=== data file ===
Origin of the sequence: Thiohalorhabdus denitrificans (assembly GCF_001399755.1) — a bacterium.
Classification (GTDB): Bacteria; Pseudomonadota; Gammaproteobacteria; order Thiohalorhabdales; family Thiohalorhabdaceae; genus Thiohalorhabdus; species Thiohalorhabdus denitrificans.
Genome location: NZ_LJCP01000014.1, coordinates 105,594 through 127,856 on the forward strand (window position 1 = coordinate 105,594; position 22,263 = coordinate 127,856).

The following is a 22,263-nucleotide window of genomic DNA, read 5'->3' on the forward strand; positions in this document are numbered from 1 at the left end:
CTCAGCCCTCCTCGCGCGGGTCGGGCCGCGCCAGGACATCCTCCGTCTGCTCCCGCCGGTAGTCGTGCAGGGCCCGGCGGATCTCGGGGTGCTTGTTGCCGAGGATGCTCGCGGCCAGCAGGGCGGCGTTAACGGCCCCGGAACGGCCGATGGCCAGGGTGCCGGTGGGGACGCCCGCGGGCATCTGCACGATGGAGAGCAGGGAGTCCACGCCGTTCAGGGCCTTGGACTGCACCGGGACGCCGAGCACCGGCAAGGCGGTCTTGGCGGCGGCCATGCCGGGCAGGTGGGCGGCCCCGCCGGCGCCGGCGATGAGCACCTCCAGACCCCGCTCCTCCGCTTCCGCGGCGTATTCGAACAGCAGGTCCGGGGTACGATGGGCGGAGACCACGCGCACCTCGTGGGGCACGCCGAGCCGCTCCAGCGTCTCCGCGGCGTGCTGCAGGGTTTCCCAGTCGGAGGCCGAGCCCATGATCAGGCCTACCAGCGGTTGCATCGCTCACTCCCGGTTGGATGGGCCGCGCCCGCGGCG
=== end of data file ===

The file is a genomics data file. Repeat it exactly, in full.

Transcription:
Origin of the sequence: Thiohalorhabdus denitrificans (assembly GCF_001399755.1) — a bacterium.
Classification (GTDB): Bacteria; Pseudomonadota; Gammaproteobacteria; order Thiohalorhabdales; family Thiohalorhabdaceae; genus Thiohalorhabdus; species Thiohalorhabdus denitrificans.
Genome location: NZ_LJCP01000014.1, coordinates 105,594 through 127,856 on the forward strand (window position 1 = coordinate 105,594; position 22,263 = coordinate 127,856).

The following is a 22,263-nucleotide window of genomic DNA, read 5'->3' on the forward strand; positions in this document are numbered from 1 at the left end:
CTCAGCCCTCCTCGCGCGGGTCGGGCCGCGCCAGGACATCCTCCGTCTGCTCCCGCCGGTAGTCGTGCAGGGCCCGGCGGATCTCGGGGTGCTTGTTGCCGAGGATGCTCGCGGCCAGCAGGGCGGCGTTAACGGCCCCGGAACGGCCGATGGCCAGGGTGCCGGTGGGGACGCCCGCGGGCATCTGCACGATGGAGAGCAGGGAGTCCACGCCGTTCAGGGCCTTGGACTGCACCGGGACGCCGAGCACCGGCAAGGCGGTCTTGGCGGCGGCCATGCCGGGCAGGTGGGCGGCCCCGCCGGCGCCGGCGATGAGCACCTCCAGACCCCGCTCCTCCGCTTCCGCGGCGTATTCGAACAGCAGGTCCGGGGTACGATGGGCGGAGACCACGCGCACCTCGTGGGGCACGCCGAGCCGCTCCAGCGTCTCCGCGGCGTGCTGCAGGGTTTCCCAGTCGGAGGCCGAGCCCATGATCAGGCCTACCAGCGGTTGCATCGCTCACTCCCGGTTGGATGGGCCGCGCCCGCGGCG